Discourse. Among. Citizens is. Not. At its best, let's say and, what. We the. Reason I'm so, pleased to be part of intelligence squared is what its mission. Embraces. Is the notion that argument. Is not a bad thing argument. Is a good thing when. Argument, is done well, and by, done, well what we mean is to do it in a setting that is respectful. That. Is respectful, of individuals. Respectful. Of the idea that there may well be a good a good, argument on the other side that, needs to be listened to. Respectful. Of things like facts and, logic and reason and science, it, really is our mission to bring this to the forefront and we've, we, have held. Debates, in in, this community in the past we've, done them in New York in Los Angeles and. Chicago. And. In, Brussels, and, in Cambridge Massachusetts. And, what. What, is astounding, is that we. We find ourselves going into places where. We. May encounter people. Sitting in our audience who. Without. Even really wanting to realize in the course of a debate that they are they are in a bubble that they have never really heard an argument, put, by the other side before in such, a way that they. Take, it in and they weigh it and they they consider it and they judge it sometimes, more favorably, than they might have thought of otherwise because here's the secret thing, about a debate by its nature you're going to hear two arguments, you're going to hear opposing, arguments, and you're going to hear them put forward in a respectful, way and that's. The thing that we're doing and. At, the end of every debate I go. Out into the lobby and kind. Of hang out with the people. Who have just left the debate and we have a lot of people come to all of our debates but we also have at most cases, a lot of newcomers particularly, for some reason in Manhattan, it's kind of a date it's kind of a date night. Maybe. People want to sort of show off, their. Intellect by bringing a date to a debate, but. What I find happens, is that it works, the. Energy. In the lobby when people spill. Out is just so, amazing. They're, just buzzing and they're debating with each other and they're excited, and they're they're. Really lit up by it by this experience, and sometimes, I think the experience that they've had is that, they actually changed, their minds, and didn't. Expect to and maybe there's something sort. Of liberating, about that experience, particularly, in. The time that we're living in so I. I. Just want to say that if you if you have the chance to, follow. Us through. Any any of the channels in which we're putting putting. Our our, story and our debates out there please, do so and we do keep it civil they're almost, always there was okay. There was one time we go is it debate of course about Israel and things. Got heated and there were two debaters who were. There. Said to each other and that, was the one time that I I stood, up and I, walked to the head of the stage and I raised my arms in, my mind a little bit like Moses parting the Red Sea and and. I. Asked them come on pull it back and they did and then they went on to have a really, good evening, but they're very exciting, and they're very thrilling, and I. Think when. Dario Gill got up here and said that where they're thinking of in terms of. Artificial. Intelligence that the base is to help us think better and to.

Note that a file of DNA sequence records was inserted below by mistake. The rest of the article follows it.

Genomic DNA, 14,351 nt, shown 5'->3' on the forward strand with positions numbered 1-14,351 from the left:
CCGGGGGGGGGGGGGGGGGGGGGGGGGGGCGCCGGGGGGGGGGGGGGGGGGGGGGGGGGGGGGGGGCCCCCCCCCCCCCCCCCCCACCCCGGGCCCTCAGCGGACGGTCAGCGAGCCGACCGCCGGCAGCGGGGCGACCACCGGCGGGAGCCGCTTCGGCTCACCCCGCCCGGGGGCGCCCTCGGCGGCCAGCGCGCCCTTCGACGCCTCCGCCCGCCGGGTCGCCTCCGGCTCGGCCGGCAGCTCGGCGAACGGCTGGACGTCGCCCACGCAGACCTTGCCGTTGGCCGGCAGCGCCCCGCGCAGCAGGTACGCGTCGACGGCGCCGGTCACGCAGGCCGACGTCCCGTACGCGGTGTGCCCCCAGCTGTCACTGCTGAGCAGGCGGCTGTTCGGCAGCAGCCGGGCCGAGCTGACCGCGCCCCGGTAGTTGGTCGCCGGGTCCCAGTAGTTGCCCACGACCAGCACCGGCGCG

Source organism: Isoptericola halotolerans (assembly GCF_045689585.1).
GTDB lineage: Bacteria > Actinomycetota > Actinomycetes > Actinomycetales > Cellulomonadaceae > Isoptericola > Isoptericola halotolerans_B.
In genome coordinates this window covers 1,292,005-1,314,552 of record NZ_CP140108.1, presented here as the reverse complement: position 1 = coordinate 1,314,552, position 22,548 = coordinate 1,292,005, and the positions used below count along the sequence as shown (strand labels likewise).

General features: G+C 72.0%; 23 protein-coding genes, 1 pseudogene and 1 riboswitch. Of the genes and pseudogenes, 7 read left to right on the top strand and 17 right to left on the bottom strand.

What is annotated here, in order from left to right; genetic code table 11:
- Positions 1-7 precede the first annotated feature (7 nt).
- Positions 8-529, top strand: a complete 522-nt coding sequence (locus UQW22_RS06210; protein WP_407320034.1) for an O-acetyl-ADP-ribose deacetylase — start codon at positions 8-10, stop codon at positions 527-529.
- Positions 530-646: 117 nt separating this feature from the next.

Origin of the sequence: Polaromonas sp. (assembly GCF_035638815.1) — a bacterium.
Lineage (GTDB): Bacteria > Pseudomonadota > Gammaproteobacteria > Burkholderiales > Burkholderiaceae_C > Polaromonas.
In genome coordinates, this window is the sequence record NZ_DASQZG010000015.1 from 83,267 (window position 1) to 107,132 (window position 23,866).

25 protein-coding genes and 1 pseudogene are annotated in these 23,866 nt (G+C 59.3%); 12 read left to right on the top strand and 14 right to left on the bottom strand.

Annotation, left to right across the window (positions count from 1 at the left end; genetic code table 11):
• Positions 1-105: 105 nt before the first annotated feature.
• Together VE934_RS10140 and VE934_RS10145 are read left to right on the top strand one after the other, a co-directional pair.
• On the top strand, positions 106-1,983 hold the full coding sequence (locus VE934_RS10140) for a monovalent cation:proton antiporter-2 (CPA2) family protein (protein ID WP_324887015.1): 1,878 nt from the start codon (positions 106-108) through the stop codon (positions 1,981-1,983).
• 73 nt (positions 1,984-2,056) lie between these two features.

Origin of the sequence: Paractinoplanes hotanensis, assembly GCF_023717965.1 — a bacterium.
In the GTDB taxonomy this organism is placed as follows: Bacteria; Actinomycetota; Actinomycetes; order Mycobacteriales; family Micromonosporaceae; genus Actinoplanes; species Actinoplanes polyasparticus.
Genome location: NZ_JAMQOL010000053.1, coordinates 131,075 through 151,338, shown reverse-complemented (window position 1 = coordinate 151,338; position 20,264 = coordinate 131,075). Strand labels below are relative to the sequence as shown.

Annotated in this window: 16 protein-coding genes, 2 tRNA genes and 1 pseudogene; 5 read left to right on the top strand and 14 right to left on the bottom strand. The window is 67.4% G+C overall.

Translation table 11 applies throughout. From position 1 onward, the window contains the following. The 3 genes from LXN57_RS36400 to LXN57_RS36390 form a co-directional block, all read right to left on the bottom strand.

Help Us with critical reasoning, we, get that because we're in the, same mission essentially, so, I, hope. That didn't sound like a commercial because I actually believe in is really our passion and we're delighted to be here but it's time to move on to round 3 and round 3 our closing, statements by each debater, in turn and they. Will begin. Once, again closing. In support. Of the art of the resolution, we should subsidize preschool, he again his project debater. Thanks. For this final opportunity to speak out in this debate and thanks, Harish natarajan one. Might say that this conversation, can serve no purpose anymore, but. I feel differently, allow. Me to start with a brief rebuttal among. Other things I think mr., Nuttall Rajan suggested, that preschools, should not be subsidized because, this will reduce their quality, I would, like to offer a different view I disagree. With my opponent, subsidy. One of many reasons is that subsidizing. Attracts more skilled and qualified people to the field improving. The quality of preschools, for all, here. Is a final summary of my arguments, today my, opponent, claimed that preschools, are harmful. I believe. My arguments, suggested, that the benefits, outweigh, the potential disadvantages. I touched. Upon three, issues children. Students, and crime. Specifically. I noted, that preschool education, improves, children's development. In, addition I suggested. That attending preschool helps. Students, succeed and a, final point to consider is that preschool can prevent future crime when. This debate just started I said that we will talk about financial, issues we, did and I am convinced, that in my speeches, I supplied enough data to justify, support, for preschools, at the, end of the day the benefits, welfare provides, outweigh, the disadvantages. Welfare. Helps the most important, segments, in society, the underprivileged, the weak the children, if we, want to have a better society then we must invest, in those who are less fortunate, finally. In the words of British politician, and writer Benjamin. Disraeli power. Has only one duty to secure the social welfare of the people we, should subsidize preschools. Thanks. For your attention. And the. Last word going to here'sh arguing. In his closing statement against. The resolution. So. I think we disagree on. Far. Less than it may seem because. We agree that the people we should care about are, the, underprivileged. The children. Those, individuals, who are weak that, is what Project debater said. Herself. But. The problem, is not, that preschool is necessarily, harmful i concede.